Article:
Experts are warning the extreme, deep-freeze conditions needed to maintain the vaccines pose a serious risk to their effectiveness as states, the military, airlines, cargo trucks and health services scramble to transport and administer tens of millions of doses to all corners of the country.
Pfizer’s vaccine needs to stay at -94 degrees Fahrenheit while Moderna’s vaccine needs to stay at -4 degrees Fahrenheit. With hazardous materials like dry ice needed to maintain the extreme cold, the storage and temperature requirements could lead to a four-day delivery window.
For Pfizer’s vaccine, that would give a six-day window to deliver up to 5,000 doses – or 833 per day – before the company’s storage solution becomes too warm and doses lose effectiveness, according to Premier, a purchasing agent for hospitals.
“It’s a logistical nightmare for rural communities,” Soumi Saha, Premier’s director of advocacy, told CBS MoneyWatch. “But no one is immune to the challenges distributing the vaccine poses for the medical industry.”
Pfizer developed GPS-enabled boxes that use dry ice to keep between 1,000 to 5,000 doses of vaccine at around – 94 degrees for 10 days, and is working with DHL, FedEx, UPS to distribute across the US.
Replacing the dry ice or transferring to a regular fridge could extend the vaccine lifespan by a few days, while ultra-cold freezers could extend up to six months.
That has led to a run on dry ice, with the CEO of Stirling Ultracold telling USA Today that sales were up 250 per cent over the first quarter. Medical-grade ultracold freezers, however, cost between $7,000 to $25,000 based on size.
For doses that need to be distributed by air, cargo regulations on dry ice, or frozen carbon dioxide, limit the number of vaccines that can be carried per flight. And flight delays or cancellations would also impact the time available for their effective use.
A recent survey found only 15 per cent of the industry felt ready to transport cargo near the -94 degrees Fahrenheit of the Pfizer vaccine and 60 per cent were ready to transport at the Moderna vaccine’s -4 degrees Fahrenheit requirement, according to Reuters.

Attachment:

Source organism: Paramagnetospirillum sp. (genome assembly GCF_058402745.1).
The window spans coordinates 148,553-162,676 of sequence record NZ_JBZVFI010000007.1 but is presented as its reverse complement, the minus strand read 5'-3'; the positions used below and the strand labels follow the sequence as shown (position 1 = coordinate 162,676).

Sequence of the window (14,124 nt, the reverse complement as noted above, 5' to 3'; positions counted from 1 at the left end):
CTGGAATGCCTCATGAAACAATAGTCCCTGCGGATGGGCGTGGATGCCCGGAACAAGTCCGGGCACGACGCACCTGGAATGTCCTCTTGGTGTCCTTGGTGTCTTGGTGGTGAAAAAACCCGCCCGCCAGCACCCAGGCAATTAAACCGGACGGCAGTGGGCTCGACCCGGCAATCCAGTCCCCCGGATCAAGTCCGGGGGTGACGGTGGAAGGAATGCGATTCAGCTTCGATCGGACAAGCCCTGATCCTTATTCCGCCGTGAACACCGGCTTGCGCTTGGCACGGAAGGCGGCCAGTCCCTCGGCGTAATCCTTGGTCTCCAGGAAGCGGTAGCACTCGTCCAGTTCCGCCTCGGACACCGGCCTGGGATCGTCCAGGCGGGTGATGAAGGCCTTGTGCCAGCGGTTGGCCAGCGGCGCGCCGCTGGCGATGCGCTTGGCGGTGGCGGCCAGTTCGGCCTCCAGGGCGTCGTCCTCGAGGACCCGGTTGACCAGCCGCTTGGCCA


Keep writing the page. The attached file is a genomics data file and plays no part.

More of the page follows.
Bill Gates said the lack of federal guidance on distribution left no clear articulation of responsibilities between the military and states in managing logistics to ensure vaccines don’t expire, that they’re delivered to priority patients, the two doses required 21 days apart are tracked, and that cases are follow-up.
He said that the mistakes made on testing and diagnostics were being repeated in the distribution infrastructure of the vaccine.
“I’m worried about vaccine distribution not going to the right people and not going full speed. You can even have vaccine expirations because of the way the cold chain works on these things,” Mr Gates said during the 2020 STAT Summit.
“I can’t predict the numbers but wow it is a dysfunctional set of people right at the moment.”
That set of people include Donald Trump and Operation Warp Speed. Mr Trump has said 20 million doses of the Pfizer vaccine will be delivered across the country by December, with another 20 million doses of the Moderna vaccine ready pending FDA approval.
His administration has promised people would be getting their first shots of the vaccine within 48-hours.
But Lori Freeman, CEO of the National Association of County and City Health Officials, said the states need at least $8.4 billion in funding to hire, train, administer and track the vaccine.
“We don’t have the investment in getting the vaccine from the lab to the people … We’re running out of time for pulling those things together,” Ms Freeman told Politico.
The outlet reviewed the vaccine distribution plans submitted by states to the Centers for Disease Control and Prevention and found they lacked basic information on when the vaccines will arrive or how many doses they would receive.
New York Governor Andrew Cuomo said on MSNBC there are still a lot of details that have to be worked out on the federal government’s position.
“Like on testing, like on PPE, like on masks, they point to the states, and while it’s up to the states, they don’t provide the resources for the states to do what they need to do,” Mr Cuomo said.